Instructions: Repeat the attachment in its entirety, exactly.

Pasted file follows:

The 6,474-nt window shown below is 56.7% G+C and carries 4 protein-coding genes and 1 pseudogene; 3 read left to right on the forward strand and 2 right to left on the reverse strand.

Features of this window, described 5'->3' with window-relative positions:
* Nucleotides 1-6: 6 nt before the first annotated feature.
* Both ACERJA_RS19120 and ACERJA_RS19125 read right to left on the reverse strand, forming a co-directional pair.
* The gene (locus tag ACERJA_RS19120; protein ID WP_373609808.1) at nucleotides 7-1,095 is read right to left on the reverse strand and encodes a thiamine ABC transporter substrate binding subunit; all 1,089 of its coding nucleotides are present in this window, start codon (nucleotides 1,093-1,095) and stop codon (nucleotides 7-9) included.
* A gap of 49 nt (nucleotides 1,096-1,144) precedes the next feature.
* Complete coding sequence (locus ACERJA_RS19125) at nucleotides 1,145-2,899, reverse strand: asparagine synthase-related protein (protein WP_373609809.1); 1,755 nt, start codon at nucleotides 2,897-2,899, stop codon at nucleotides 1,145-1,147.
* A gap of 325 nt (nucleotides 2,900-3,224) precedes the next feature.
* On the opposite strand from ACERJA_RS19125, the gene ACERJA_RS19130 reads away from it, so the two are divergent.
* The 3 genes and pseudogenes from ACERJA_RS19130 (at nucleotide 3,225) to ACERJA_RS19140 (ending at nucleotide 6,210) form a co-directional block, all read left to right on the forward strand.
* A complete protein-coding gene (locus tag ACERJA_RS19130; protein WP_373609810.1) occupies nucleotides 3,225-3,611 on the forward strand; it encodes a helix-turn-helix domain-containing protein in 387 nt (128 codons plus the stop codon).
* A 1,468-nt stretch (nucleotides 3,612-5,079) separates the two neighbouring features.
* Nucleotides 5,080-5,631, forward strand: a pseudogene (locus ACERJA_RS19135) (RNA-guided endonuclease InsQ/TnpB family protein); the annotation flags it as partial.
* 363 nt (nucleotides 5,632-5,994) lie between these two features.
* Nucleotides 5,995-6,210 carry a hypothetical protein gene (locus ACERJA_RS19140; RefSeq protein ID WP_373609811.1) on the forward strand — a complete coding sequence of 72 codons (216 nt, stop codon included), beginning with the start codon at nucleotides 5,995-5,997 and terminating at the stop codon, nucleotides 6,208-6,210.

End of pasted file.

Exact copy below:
The 6,474-nt window shown below is 56.7% G+C and carries 4 protein-coding genes and 1 pseudogene; 3 read left to right on the forward strand and 2 right to left on the reverse strand.

Features of this window, described 5'->3' with window-relative positions:
* Nucleotides 1-6: 6 nt before the first annotated feature.
* Both ACERJA_RS19120 and ACERJA_RS19125 read right to left on the reverse strand, forming a co-directional pair.
* The gene (locus tag ACERJA_RS19120; protein ID WP_373609808.1) at nucleotides 7-1,095 is read right to left on the reverse strand and encodes a thiamine ABC transporter substrate binding subunit; all 1,089 of its coding nucleotides are present in this window, start codon (nucleotides 1,093-1,095) and stop codon (nucleotides 7-9) included.
* A gap of 49 nt (nucleotides 1,096-1,144) precedes the next feature.
* Complete coding sequence (locus ACERJA_RS19125) at nucleotides 1,145-2,899, reverse strand: asparagine synthase-related protein (protein WP_373609809.1); 1,755 nt, start codon at nucleotides 2,897-2,899, stop codon at nucleotides 1,145-1,147.
* A gap of 325 nt (nucleotides 2,900-3,224) precedes the next feature.
* On the opposite strand from ACERJA_RS19125, the gene ACERJA_RS19130 reads away from it, so the two are divergent.
* The 3 genes and pseudogenes from ACERJA_RS19130 (at nucleotide 3,225) to ACERJA_RS19140 (ending at nucleotide 6,210) form a co-directional block, all read left to right on the forward strand.
* A complete protein-coding gene (locus tag ACERJA_RS19130; protein WP_373609810.1) occupies nucleotides 3,225-3,611 on the forward strand; it encodes a helix-turn-helix domain-containing protein in 387 nt (128 codons plus the stop codon).
* A 1,468-nt stretch (nucleotides 3,612-5,079) separates the two neighbouring features.
* Nucleotides 5,080-5,631, forward strand: a pseudogene (locus ACERJA_RS19135) (RNA-guided endonuclease InsQ/TnpB family protein); the annotation flags it as partial.
* 363 nt (nucleotides 5,632-5,994) lie between these two features.
* Nucleotides 5,995-6,210 carry a hypothetical protein gene (locus ACERJA_RS19140; RefSeq protein ID WP_373609811.1) on the forward strand — a complete coding sequence of 72 codons (216 nt, stop codon included), beginning with the start codon at nucleotides 5,995-5,997 and terminating at the stop codon, nucleotides 6,208-6,210.